Just seven of more than 300 alleged stolen items seized this summer from a Pasco auto repair business can be used as evidence in a case that police called a "massive fencing organization," a Franklin County judge ruled.
Superior Court Judge Craig Matheson said detectives went beyond the scope of the search warrant that allowed them to look for stolen property at City Lube, 301 W. Lewis St. And then he tossed out two more warrants obtained based on evidence found during the first search.
Defense attorney Michael Davidson challenged the search warrants served in August and asked Matheson to dismiss the case against his client, Jesus Arellano Chavarria.
Chavarria has been in the Franklin County jail since his Aug. 1 arrest.
Prosecutors and police allege Chavarria was running a fencing operation out of his downtown Pasco shop by buying stolen tools, construction equipment, wire and more. He has pleaded innocent to one count of first-degree trafficking stolen property and faces a Dec. 5 trial.
Kennewick police went to City Lube to search for stolen pressure washers, and officials said they discovered "hundreds of thousands" of dollars worth of stolen items. They said they linked some items to thefts and burglaries reported to Kennewick, Pasco and Richland police and Benton County sheriff's deputies.
Detectives from all four agencies spent days at the business taking an inventory of the items.
Davidson, however, argued that the search warrant only authorized a search of 301 W. Lewis St., but investigators violated that when they searched the warehouse at 311 W. Lewis St. and a lot on the other side of the building.
Two Pasco detectives who testified this week in court -- Scott Warren and Brad Gregory -- said they were not aware that they were searching two different properties. They described 301 W. Lewis as a compound surrounded by a fence, and said they accessed 311 W. Lewis by walking through a large open bay door from the compound.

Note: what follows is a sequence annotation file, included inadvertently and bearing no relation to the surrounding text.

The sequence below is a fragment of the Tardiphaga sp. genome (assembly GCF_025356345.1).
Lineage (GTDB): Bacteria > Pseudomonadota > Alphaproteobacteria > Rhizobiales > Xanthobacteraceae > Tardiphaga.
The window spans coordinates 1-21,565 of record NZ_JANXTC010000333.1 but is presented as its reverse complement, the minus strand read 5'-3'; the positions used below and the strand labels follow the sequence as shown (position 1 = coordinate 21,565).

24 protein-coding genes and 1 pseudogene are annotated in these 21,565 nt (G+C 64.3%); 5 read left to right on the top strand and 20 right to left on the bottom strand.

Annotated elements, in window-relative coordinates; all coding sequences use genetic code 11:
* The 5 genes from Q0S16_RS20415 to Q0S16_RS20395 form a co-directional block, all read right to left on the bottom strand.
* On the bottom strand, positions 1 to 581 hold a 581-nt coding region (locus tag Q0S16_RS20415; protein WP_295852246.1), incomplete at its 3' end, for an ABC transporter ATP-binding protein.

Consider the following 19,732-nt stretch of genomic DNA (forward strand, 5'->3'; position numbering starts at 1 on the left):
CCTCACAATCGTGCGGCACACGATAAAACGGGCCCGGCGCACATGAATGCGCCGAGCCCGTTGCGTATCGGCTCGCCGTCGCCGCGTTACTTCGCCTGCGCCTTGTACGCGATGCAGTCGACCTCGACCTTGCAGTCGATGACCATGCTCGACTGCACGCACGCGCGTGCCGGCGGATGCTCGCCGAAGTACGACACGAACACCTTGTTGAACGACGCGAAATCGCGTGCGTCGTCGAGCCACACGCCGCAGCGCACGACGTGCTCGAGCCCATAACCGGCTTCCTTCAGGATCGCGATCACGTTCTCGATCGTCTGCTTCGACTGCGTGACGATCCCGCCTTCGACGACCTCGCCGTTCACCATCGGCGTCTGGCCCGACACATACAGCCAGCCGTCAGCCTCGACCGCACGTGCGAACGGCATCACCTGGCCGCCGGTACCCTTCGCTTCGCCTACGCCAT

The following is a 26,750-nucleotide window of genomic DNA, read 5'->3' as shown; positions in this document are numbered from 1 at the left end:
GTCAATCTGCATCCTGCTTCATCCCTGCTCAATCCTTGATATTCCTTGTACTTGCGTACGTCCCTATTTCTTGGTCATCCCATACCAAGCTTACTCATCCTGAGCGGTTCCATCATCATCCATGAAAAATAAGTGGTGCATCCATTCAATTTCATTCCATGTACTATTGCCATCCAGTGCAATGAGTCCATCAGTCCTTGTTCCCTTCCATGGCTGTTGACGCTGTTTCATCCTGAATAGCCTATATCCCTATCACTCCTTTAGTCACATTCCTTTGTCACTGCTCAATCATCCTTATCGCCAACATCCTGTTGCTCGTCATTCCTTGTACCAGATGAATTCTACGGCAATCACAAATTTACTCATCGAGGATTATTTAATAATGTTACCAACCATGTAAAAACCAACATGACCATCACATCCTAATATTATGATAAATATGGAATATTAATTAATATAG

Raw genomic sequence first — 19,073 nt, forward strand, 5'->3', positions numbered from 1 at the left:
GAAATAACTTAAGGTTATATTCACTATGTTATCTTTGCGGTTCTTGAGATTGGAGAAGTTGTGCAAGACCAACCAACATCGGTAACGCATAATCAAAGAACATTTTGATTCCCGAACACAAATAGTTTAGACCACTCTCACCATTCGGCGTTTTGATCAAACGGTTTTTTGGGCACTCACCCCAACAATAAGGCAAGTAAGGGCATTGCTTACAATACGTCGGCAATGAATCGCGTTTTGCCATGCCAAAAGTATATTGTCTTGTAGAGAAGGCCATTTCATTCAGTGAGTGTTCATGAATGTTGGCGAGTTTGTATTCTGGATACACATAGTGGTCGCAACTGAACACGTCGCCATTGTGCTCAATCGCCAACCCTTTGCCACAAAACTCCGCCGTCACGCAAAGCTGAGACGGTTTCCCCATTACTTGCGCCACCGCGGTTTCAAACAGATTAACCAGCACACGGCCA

Warren, who went down to City Lube to help Kennewick detectives get the initial warrant and had begun their search, said he wasn't aware of any other working doors that accessed the warehouse building that he now knows has a different address.
Deputy Prosecutor Tim Dickerson said the search warrant authorized a search at 301 W. Lewis of a blue building with a fenced lot that includes buildings and any vehicles on the lot that can conceal the stolen property detectives were looking for.
"The court has to put itself in the position of the detectives conducting the search," he said. "When you walk into this area and look ... it's logical for detectives to assume what's in that door and that wall is part of the same area that I'm allowed to search."
Davidson, however, said it should have been easy for officers to walk down Lewis Street and see the 311 address above the door to the warehouse. The only access to the lot on the other side of the warehouse was by walking around the building and cutting a lock on a fence, which should have clearly indicated it was not part of the business at 301 W. Lewis, he argued.